By Rebecca Victoria Olmos

In April, co-chairs of the Congressional Cannabis Caucus, Representatives Barbara Lee (D-CA) and Dave Joyce (R-OH), joined Senator Brian Schatz (D-HI) to introduce the Veterans Medical Marijuana Safe Harbor Act of 2021. This bill would allow Veterans Affairs (VA) doctors to discuss and recommend cannabis as treatment in states where weed is legal and research its effects.

Because of weed’s federally illegal status, the VA cannot recommend it as a possible treatment option. There are also limitations on the ability to conduct medical research on cannabis and its effects on different mental health conditions, physical ailments, and how it interacts with other medications. These are crucial factors to consider when treating a human with layers of medical conditions and trauma.

“It has been scientifically proven that medical marijuana has a considerable impact in treating conditions common with veterans when they return from service, like chronic pain and PTSD,” Lee said in a press release.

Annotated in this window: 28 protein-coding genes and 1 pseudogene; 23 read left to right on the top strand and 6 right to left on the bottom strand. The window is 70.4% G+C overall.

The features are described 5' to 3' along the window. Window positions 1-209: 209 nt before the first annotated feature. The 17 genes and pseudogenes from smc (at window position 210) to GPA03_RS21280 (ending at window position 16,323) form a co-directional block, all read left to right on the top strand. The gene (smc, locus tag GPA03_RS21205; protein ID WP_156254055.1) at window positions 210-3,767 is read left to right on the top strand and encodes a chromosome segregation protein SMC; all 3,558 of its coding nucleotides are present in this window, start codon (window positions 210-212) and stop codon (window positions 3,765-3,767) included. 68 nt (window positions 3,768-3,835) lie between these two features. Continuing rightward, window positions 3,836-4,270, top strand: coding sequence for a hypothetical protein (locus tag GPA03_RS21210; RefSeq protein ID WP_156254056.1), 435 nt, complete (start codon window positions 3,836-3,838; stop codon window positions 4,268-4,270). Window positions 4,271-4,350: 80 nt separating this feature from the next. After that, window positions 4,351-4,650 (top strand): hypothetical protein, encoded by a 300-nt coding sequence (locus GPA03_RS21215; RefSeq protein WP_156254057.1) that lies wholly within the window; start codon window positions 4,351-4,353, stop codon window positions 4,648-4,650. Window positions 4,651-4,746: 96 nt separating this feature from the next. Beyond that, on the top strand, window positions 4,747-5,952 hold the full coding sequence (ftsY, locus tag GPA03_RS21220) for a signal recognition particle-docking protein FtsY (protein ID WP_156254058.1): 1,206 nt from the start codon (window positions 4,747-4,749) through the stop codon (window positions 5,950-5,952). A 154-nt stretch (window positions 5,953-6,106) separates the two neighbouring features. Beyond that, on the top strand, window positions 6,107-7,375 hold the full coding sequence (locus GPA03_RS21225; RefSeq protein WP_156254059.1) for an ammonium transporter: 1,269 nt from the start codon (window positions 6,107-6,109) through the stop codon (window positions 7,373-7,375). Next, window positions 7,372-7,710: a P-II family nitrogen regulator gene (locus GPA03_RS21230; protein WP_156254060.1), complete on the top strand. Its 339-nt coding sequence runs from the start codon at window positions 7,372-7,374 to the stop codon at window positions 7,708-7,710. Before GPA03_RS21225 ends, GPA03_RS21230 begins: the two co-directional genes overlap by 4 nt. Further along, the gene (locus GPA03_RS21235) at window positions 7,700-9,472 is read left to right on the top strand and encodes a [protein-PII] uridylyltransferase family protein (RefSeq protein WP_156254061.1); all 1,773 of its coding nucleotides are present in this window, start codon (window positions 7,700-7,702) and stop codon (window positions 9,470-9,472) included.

Veterans who return safely home often deal with more than one health issue due to their service. According to the National Academy of Sciences, these include anxiety, depression, post-traumatic stress disorder, chronic pain, and an array of others.

Doctors with the VA currently treat these ailments with prescription drugs. While these drugs can be helpful, they also can have adverse side effects like headaches, gastrointestinal conditions, and seizures.

Veterans often self-prescribe cannabis as an alternative medicine because it has less drastic side effects. A 2019 nationwide study done by the Iraq and Afghanistan Veterans of America found that 75% of veterans would consider using cannabis as treatment if it was made available to them.

The Veterans Medical Marijuana Safe Harbor Act of 2021 would provide five-year safe harbor protection for veterans and their doctors. This legislation is one of a few bills introduced this year to lift federal restrictions on cannabis research and recommendations for veterans.